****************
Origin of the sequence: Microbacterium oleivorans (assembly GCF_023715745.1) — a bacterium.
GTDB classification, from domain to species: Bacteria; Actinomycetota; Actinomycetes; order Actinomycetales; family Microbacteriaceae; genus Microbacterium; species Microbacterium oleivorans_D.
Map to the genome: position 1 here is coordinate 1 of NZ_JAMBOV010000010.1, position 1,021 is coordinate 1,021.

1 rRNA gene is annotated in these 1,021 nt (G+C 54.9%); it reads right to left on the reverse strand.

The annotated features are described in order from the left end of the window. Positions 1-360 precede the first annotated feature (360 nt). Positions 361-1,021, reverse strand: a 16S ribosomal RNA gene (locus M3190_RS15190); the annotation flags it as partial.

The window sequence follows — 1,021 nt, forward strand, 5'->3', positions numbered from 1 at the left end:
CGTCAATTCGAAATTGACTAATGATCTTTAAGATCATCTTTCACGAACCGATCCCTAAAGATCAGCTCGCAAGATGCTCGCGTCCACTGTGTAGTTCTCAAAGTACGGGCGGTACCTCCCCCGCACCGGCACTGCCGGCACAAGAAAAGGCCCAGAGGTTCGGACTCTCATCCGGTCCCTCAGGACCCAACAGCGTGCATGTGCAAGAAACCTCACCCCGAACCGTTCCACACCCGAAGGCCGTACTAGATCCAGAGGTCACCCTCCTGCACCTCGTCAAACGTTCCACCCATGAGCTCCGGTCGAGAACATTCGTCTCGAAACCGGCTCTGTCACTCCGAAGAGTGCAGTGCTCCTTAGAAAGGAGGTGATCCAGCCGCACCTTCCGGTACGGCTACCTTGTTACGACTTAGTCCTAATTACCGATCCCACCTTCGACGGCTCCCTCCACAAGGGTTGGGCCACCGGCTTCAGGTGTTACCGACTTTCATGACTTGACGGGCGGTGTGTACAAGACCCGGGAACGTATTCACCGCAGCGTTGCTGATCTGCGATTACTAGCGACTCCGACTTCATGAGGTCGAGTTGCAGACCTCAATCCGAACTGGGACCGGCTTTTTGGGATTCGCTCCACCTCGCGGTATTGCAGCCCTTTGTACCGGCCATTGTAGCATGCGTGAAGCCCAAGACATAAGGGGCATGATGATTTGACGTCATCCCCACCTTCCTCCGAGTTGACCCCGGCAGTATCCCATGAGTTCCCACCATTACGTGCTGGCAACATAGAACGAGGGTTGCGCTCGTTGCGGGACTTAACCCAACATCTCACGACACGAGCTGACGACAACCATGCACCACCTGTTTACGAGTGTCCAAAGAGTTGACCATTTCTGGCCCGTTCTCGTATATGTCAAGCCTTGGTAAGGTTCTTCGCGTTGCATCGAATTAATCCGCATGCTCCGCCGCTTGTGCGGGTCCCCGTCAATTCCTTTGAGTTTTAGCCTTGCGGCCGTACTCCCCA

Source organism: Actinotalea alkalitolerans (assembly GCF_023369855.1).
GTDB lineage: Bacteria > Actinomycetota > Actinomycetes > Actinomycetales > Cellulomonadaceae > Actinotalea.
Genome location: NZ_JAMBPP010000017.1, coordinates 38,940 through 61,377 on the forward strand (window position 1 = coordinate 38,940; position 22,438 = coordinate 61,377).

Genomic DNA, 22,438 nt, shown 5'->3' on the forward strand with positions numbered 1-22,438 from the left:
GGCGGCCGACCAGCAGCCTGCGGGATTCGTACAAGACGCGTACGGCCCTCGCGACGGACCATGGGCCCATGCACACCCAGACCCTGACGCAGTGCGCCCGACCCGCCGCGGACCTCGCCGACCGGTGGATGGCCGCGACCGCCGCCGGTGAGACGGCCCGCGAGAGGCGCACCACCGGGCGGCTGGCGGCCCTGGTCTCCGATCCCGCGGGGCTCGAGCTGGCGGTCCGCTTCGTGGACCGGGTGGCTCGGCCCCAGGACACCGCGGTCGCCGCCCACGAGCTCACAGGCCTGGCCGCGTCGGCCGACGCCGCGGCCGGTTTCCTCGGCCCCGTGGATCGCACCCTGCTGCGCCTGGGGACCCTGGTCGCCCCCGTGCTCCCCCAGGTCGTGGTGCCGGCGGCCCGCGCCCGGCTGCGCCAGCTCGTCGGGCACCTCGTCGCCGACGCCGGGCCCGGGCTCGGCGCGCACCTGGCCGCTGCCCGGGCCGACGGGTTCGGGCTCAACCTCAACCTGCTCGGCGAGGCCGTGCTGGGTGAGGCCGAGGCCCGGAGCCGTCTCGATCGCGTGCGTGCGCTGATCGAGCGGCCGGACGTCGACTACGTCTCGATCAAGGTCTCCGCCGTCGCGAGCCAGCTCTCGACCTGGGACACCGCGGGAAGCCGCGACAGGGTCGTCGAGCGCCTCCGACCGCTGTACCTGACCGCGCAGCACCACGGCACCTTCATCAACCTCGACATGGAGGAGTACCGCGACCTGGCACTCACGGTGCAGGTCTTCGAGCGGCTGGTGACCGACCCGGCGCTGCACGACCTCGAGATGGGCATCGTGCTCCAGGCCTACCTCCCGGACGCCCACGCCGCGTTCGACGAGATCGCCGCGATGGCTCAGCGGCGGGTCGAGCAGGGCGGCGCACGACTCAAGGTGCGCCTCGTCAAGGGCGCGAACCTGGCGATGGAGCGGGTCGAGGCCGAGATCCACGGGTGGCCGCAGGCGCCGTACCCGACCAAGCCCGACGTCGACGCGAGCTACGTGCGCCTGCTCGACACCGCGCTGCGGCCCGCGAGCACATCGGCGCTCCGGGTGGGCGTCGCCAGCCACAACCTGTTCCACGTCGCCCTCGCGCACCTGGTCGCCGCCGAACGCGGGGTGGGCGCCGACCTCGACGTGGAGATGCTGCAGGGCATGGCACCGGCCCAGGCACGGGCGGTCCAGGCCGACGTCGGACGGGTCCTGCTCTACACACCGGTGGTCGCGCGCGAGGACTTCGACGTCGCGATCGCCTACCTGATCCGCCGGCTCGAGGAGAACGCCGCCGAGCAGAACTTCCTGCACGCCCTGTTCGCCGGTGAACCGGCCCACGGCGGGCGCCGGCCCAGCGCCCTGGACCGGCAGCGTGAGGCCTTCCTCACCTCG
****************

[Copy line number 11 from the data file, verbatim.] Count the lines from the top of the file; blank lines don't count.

Genomic DNA, 22,438 nt, shown 5'->3' on the forward strand with positions numbered 1-22,438 from the left: